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Wednesday, 29 November 1905

Senator TRENWITH (Victoria) - I agree with the view that two Government Houses are undesirable, and I hold that there is much to be said for reconsidering this item under the circumstances. Much has been made of the fact that we are asked to reverse a vote given last night, and that that seems like changing our minds. It is nothing of the sort. Last night we said that, in our opinion, it is unnecessary to maintain two Government Houses, and in order to emphasize that fact we adopted a somewhat rule of thumb method, by requesting the other House to reduce an item by £1,000. That was a clumsy means of signifying our desire. Now, however, we have an assurance from the Government which I venture to say is bound to be given effect to whether this Government remains in office or not.

Senator Clemons - Does the honorable senator think that any succeeding Government would feel bound by a promise given in this way ?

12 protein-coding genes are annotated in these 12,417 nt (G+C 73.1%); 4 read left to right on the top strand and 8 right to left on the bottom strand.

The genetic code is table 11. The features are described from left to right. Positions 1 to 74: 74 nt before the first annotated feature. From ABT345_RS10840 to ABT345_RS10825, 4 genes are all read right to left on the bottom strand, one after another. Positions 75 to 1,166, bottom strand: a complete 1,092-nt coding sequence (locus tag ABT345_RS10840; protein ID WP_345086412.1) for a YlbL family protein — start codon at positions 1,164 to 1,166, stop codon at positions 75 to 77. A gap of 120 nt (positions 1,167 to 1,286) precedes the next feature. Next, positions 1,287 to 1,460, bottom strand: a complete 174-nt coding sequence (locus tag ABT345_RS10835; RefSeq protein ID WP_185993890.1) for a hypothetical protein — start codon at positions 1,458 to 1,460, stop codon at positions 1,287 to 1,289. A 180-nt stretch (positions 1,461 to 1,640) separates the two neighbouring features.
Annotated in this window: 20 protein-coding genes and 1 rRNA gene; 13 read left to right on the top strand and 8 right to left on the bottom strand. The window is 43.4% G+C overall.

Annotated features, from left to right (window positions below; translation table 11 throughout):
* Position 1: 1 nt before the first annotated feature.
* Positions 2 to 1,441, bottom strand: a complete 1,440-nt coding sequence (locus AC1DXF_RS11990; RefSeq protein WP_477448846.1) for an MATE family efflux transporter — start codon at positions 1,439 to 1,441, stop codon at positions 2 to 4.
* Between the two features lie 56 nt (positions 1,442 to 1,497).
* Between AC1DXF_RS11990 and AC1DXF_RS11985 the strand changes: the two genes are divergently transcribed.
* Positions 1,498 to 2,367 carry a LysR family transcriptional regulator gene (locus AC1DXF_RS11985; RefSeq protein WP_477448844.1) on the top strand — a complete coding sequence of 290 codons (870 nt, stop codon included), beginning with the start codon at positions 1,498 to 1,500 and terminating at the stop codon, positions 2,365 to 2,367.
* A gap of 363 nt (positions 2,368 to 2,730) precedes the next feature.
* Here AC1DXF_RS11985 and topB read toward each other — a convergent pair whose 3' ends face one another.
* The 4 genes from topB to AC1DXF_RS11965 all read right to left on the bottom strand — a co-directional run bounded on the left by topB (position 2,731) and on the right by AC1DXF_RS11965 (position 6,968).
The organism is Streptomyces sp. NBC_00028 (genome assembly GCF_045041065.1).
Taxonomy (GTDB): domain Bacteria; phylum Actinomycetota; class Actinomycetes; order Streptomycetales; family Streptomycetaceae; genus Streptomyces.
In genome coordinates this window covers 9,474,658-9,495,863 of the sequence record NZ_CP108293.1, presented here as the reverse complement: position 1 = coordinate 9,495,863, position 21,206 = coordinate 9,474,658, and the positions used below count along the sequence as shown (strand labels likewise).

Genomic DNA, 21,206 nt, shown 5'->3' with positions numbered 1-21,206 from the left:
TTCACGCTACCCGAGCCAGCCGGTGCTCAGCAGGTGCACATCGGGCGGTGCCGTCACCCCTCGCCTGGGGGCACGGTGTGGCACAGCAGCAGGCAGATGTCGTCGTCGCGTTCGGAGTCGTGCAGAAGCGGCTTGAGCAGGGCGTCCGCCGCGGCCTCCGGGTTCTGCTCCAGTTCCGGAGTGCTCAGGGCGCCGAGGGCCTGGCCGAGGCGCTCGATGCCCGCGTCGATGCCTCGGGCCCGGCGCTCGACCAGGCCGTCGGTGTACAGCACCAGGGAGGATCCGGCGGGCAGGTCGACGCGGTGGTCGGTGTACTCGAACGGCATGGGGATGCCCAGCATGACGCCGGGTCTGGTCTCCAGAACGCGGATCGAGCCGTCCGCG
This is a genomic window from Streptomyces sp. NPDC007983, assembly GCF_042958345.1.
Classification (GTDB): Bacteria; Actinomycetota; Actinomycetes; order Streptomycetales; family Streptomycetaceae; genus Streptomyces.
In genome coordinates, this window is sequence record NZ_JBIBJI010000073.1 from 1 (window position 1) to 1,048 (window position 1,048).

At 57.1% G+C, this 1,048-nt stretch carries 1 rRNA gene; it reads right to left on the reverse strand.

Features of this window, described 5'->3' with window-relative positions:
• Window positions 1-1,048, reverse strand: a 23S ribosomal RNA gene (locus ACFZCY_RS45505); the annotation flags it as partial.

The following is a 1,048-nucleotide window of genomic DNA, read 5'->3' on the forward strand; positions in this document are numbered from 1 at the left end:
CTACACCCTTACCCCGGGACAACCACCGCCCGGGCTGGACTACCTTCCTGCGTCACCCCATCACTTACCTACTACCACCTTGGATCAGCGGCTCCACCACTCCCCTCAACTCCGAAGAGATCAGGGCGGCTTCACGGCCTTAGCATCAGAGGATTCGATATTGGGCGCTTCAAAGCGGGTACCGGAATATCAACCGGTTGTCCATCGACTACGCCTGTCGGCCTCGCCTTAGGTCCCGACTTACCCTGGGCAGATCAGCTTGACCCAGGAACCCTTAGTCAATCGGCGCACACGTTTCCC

Senator TRENWITH - Decidedly. Sometimes Ministries leave office on account of their policy, and that policy is reversed by an incoming Government. But we are now deciding that, in the opinion Of the Senate, it is undesirable that the present method of maintaining two Government Houses should be continued. We have technically decided that the vote for that purpose shall be reduced in the future. We have achieved our object by what we did last night. The question now is whether we can proceed in a way that will prevent friction. I think the way now proposed will have that result. Senator Givens has said that there is bad feeling between Melbourne and Sydney. I have always felt that there has been no bad feeling on the part of Melbourne in this matter. Perhaps I am wrong in that, but. at any rate, there is too much of an un-Federal spirit somewhere. If we can achieve our end without causing undue friction, surely it cannot be said that by doing so we have changed our opinion. It is merely a change of method for the achievement of the same object. I earnestly hope that the second schedule will be reconsidered for thepurpose of proceeding in that way. We shall have the assurance that what we desire will be attained, but at the same time the undertaking in regard to Sydney Government House will not be terminated in the middle of the arrangement. That is the feature of it that is objectionable. If we terminate the existing agreement at the end of the year, and simply discontinue it for the future,, there will be. less cause of complaint on the part of New South Wales. I have always felt that there has been a great deal too much un-F'ederal spirit since Federation was effected. I am not astonished at that. Such has been the history of all Federations. We have not been unusual in that respect. The great American Federation, which is now so smoothly, had to contend with a great deal of un-Federal spirit, and with much more severe friction than we have had, in its early years. All true Americans, however, wished1 that that friction should be removed, and I am sure that all true Australians are anxious that such means as are possible shall be taken to remove every cause of ill-feeling in this country. For the mere dread of seeming to change our minds, or being labelled as fickle and unstable, we ought not to be afraid of reversing our decision, or rather of driving home our position in a less objectionable way.

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